Airlines Policy

US Airlines Must Keep Flying If They Accept Coronavirus Aid

Struggling U.S. airlines must keep flying if they accept coronavirus aid, with proposed minimum service levels spelled out by aviation regulators Tuesday.

The U.S. Department of Transportation said in a filing that participating airlines must maintain flights to all U.S. destinations served before March 1 unless they are granted an exemption.

The requirement would be in effect through Sept. 30 but is subject to extension. International flights are exempt because of the State Department’s March 19 advisory alert earlier this month urging Americans to avoid all international travel.

The frequency of required flights, according to the DOT’s proposal, will be based on the airline’s schedule before the coronavirus crisis. If an airline served a destination with at least one daily flight at least five times a week, for example, it must continue to do so, while routes with less frequency will be required to operate at a minimum of once a week. 

Airlines will be able to consolidate service from multiple hubs to one hub as long as they offer the minimum frequency, and airlines that serve multiple airports in a metro area or region will be able to consolidate their flights into one airport to meet the requirements.

Airlines have already dramatically slashed flights because of the plunge in air travel demand, and more cuts are ahead. Southwest Airlines on Tuesday said it will operate just 2,000 daily flights in May, more than 40% less than normal levels. 

“The department recognizes that demand for air travel has significantly declined as a result of the COVID-19 public health emergency and that requiring covered carriers to operate their full schedules and networks as they did before the public health emergency would be counterproductive to the objectives set forth in the CARES Act,” the DOT’s “show cause order” filed Tuesday says.

“Therefore, the department has tentatively determined to implement covered carriers’ service obligation by requiring only minimum service levels for each point served as follows.”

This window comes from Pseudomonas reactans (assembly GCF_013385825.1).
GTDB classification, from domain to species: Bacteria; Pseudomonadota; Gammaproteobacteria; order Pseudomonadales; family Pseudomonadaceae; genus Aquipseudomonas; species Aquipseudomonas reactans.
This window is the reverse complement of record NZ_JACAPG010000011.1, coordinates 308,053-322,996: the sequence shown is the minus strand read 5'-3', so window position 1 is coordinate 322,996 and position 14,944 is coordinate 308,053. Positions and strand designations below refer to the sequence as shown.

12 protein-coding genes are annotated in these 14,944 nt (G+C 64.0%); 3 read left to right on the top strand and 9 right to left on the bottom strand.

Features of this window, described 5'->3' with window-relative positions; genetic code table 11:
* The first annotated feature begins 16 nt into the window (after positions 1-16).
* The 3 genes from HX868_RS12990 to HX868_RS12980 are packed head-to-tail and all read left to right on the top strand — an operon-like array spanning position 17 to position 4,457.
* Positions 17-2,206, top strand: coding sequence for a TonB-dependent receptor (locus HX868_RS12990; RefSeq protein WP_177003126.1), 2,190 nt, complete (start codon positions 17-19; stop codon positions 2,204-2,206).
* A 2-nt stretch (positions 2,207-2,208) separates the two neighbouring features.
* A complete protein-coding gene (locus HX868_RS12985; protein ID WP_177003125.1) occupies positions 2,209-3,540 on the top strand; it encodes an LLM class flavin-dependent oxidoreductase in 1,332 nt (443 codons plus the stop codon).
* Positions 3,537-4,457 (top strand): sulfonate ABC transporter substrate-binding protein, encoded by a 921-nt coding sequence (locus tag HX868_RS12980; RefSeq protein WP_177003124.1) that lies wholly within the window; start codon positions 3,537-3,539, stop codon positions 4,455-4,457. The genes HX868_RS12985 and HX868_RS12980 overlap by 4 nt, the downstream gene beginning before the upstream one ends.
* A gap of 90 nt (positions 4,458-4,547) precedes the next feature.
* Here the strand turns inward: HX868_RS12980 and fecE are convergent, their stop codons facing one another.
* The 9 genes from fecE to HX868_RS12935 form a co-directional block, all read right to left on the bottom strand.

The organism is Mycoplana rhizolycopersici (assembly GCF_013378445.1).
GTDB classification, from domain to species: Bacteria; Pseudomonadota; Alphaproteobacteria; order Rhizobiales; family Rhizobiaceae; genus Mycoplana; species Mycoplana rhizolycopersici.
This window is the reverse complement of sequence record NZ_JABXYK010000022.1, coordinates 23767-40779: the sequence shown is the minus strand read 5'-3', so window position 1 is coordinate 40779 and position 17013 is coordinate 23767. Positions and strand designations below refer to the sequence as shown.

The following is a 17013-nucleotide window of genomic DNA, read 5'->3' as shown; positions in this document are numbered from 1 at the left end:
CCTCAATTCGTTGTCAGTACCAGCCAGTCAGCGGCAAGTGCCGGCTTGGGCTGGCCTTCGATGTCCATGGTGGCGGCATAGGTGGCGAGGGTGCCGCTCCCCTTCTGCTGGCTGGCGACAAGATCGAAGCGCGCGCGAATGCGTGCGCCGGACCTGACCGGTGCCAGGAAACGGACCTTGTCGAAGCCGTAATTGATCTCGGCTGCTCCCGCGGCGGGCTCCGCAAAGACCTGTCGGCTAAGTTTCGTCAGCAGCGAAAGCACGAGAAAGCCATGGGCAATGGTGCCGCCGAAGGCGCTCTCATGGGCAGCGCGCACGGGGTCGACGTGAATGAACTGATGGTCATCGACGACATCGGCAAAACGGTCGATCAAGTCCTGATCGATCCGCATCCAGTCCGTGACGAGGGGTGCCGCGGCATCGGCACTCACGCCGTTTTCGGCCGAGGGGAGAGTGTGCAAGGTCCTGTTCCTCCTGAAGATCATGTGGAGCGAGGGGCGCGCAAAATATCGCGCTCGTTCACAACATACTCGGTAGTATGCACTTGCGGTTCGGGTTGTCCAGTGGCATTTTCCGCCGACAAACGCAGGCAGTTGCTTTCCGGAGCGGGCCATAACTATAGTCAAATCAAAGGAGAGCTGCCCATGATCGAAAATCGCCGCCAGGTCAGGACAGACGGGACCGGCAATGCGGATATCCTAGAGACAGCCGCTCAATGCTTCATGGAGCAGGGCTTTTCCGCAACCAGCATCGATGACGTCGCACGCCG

Airlines say they are still reviewing the proposed terms, which they and others can comment on until April 2 ahead of the DOT’s final decision.

But they knew the provisions were coming.

American Airlines CEO Doug Parker told employees about it in a video to employees last week after the Senate passed the $2 trillion aid package.American said it is eligible for $12 billion of the $50 billion reserved for commercial aviation under the so-called CARES Act. The deadline to apply for aid is Friday.

“Essentially, the U.S. government is providing funds to motivate airlines to continue air service and not involuntarily furlough any team members through a period of incredibly low demand for air travel,” Parker said. “There are no similar provisions in the bill for other large industries.”

Parker said American and other airlines need to keep flying to serve “those that need to travel,” singling out medical professionals, those who need to be with their families and elected officials visiting constituents.

Airlines will have to certify to the DOT every month that they met the requirements.

Bob Mann, a former airline executive turned industry consultant with RW Mann & Co., called the provisions “more than fair.”

“It gives them a lot of flexibility,” he said. “I think this balances the public need (for continued flights) with carriers’ economics.”

Mann said the minimum service requirements effectively end talk of a ban on domestic flights by the government.

“I think it absolutely puts a stake in the idea that you’d shut it down,” he said.